LINGUIST List 24.1779

Mon Apr 22 2013

Diss: Socioling/Greek, Modern: Alvanoudi: 'The Social and Cognitive Dimensions of Grammatical Gender'

Editor for this issue: Lili Xia <lxialinguistlist.org>



Date: 22-Apr-2013
From: Angeliki Alvanoudi <alvanoudiagyahoo.gr>
Subject: The Social and Cognitive Dimensions of Grammatical Gender
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Institution: Aristotle University of Thessaloniki Program: Department of Linguistics Dissertation Status: Completed Degree Date: 2013

Author: Angeliki Alvanoudi

Dissertation Title: The Social and Cognitive Dimensions of Grammatical Gender

Linguistic Field(s): Sociolinguistics
Subject Language(s): Greek, Modern (ell)
Dissertation Director:
Theodossia Pavlidou Savas L. Tsohatzidis Demetra Katis
Dissertation Abstract:

The present thesis examines the interrelation between the social and cognitivedimensions of grammatical gender in person reference in interaction. Inparticular, it explores i) whether interaction provides indications for the role ofgrammatical gender in guiding speakers to the interpretation of referent(s) asfemale or male, and ii) the consequences of the use of grammatical gender forthe construction of the social category of gender on the basis of social hierarchyin interaction.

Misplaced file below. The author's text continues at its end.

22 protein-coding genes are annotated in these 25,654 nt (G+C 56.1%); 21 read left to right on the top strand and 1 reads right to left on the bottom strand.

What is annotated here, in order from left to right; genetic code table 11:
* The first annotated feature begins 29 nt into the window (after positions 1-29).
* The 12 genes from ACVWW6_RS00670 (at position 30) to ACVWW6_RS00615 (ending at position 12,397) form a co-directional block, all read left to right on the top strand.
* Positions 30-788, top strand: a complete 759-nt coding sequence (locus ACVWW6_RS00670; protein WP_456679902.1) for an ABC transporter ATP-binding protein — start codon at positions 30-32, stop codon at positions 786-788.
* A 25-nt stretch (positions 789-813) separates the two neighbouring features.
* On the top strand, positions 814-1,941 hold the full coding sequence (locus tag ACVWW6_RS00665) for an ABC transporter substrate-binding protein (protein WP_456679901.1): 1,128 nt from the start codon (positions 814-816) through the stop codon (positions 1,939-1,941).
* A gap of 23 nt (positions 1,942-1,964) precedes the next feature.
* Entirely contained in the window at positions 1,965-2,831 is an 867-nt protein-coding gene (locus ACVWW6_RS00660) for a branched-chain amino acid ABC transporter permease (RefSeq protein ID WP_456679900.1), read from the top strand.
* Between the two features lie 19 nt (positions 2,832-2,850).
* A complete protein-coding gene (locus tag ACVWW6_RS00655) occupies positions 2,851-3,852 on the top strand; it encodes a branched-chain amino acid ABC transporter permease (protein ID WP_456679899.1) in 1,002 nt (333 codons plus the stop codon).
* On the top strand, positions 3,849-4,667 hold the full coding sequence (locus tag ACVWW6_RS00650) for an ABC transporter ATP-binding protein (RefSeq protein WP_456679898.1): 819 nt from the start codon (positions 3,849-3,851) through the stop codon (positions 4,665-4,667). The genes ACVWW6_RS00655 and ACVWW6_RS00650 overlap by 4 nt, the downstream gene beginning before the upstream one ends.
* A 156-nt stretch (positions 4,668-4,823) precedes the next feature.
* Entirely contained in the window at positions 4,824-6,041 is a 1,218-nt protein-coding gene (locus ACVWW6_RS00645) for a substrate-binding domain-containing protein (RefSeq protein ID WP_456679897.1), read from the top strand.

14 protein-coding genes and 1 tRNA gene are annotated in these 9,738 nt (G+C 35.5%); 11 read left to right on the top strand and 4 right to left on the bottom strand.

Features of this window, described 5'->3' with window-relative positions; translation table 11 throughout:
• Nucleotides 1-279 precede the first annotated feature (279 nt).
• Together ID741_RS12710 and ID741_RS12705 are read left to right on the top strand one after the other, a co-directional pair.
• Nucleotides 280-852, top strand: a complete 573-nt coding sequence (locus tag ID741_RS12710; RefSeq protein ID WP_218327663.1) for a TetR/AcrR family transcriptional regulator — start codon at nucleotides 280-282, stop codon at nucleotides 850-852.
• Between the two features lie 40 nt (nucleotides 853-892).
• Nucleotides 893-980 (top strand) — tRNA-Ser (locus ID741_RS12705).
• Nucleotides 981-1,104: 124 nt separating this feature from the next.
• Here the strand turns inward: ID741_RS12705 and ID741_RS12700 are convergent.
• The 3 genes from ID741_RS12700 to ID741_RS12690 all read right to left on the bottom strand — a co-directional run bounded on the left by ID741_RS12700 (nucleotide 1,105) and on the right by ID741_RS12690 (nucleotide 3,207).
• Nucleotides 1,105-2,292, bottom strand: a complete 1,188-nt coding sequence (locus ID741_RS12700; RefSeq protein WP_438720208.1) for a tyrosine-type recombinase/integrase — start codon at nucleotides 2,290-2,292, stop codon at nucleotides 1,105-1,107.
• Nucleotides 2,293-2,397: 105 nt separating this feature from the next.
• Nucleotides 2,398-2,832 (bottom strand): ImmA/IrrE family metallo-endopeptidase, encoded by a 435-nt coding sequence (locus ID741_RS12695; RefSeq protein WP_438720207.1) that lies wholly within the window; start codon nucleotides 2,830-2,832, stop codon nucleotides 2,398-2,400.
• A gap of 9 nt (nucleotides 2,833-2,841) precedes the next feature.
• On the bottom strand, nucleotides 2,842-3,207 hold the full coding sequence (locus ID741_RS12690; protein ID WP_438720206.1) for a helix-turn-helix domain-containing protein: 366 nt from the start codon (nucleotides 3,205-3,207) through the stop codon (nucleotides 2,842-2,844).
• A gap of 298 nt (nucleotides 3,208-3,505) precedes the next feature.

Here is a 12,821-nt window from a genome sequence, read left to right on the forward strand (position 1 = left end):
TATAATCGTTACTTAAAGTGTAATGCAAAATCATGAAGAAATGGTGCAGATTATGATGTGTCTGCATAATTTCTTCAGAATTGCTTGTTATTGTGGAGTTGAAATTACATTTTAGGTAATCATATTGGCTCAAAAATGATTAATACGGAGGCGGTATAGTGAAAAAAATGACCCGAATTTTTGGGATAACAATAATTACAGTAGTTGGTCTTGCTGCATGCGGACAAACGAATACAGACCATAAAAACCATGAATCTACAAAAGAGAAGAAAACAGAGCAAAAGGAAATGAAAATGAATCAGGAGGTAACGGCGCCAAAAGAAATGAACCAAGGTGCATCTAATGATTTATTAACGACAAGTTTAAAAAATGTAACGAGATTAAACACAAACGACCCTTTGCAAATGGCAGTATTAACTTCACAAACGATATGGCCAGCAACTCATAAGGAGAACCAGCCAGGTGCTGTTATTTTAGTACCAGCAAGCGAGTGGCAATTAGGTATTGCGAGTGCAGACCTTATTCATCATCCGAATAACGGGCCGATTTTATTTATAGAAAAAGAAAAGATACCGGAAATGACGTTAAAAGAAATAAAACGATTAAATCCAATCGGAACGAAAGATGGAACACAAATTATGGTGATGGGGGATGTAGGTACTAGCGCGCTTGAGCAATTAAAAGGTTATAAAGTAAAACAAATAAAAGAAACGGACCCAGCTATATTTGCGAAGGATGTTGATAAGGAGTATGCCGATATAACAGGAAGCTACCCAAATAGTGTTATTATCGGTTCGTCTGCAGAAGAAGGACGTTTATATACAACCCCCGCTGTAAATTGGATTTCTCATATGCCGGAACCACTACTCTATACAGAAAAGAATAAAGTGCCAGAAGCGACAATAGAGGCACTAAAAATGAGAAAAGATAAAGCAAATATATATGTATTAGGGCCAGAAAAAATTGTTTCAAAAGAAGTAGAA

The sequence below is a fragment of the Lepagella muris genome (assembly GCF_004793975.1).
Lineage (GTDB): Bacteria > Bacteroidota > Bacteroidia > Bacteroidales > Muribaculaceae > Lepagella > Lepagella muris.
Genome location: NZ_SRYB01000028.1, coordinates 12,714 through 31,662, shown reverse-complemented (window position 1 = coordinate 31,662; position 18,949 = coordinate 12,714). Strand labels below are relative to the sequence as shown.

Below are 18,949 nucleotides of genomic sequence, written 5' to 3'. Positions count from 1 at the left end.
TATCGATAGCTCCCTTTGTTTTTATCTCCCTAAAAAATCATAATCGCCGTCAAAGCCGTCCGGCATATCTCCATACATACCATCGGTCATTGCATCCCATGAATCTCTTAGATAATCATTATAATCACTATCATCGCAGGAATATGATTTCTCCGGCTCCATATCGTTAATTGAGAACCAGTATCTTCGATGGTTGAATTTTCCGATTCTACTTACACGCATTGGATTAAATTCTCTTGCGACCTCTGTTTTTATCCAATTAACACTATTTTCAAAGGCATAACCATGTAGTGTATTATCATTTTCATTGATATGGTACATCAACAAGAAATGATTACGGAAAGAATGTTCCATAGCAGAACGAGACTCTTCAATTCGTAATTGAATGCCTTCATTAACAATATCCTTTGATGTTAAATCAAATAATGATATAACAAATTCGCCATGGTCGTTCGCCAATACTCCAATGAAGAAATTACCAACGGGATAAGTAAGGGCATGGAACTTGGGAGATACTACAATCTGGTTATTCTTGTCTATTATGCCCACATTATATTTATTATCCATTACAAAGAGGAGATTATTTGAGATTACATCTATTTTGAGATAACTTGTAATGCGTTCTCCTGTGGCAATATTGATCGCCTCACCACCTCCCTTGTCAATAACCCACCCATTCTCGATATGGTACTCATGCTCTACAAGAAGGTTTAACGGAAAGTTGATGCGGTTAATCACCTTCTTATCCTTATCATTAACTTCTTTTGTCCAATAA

Grammatical gender is an inherent property of the noun, which controlsagreement between a noun and its satellite elements and grammaticizes thesemantic distinction of female/male sex in person reference. According tovarious sociolinguistic and feminist non-linguistic approaches, grammaticalgender attributes sex to referents and contributes to the construction of the socialcategory of gender on the basis of hierarchy. This social dimension ofgrammatical gender is interrelated with a cognitive one. Drawing on cognitivelinguistics and research on linguistic/structural relativity, grammatical gender isshown to guide speakers to the interpretation of referents as female or male.

Moreover, the study of the relation between grammatical gender and personreference in interaction shows that the interrelation between the social andcognitive dimensions of grammatical gender manifests itself in interactionthrough presuppositions about referents’ sex as an aspect of social context.

In order to approach grammatical gender in interaction, I employ ConversationAnalysis in addition to membership categories. Empirical analysis shows thatinteraction provides direct and indirect indications for the cognitive dimension ofgrammatical gender. Direct indications are found in self- and other-initiatedrepairs in which grammatical gender constitutes the repairable item. Indirectindications are found in speakers’ next turns, which show their understanding ofprior turn, in the recipient-design feature, in the membership categorizationdevice, and in the use of the masculine grammatical gender for reference tofemale persons only. In addition, the compulsory use of grammatical gender inthe composition of turns is shown to affect the socio-cultural world that isconstructed through interaction; referents are categorized as female/women ormale/men and sexism is reproduced implicitly when participants perform varioussocial actions.



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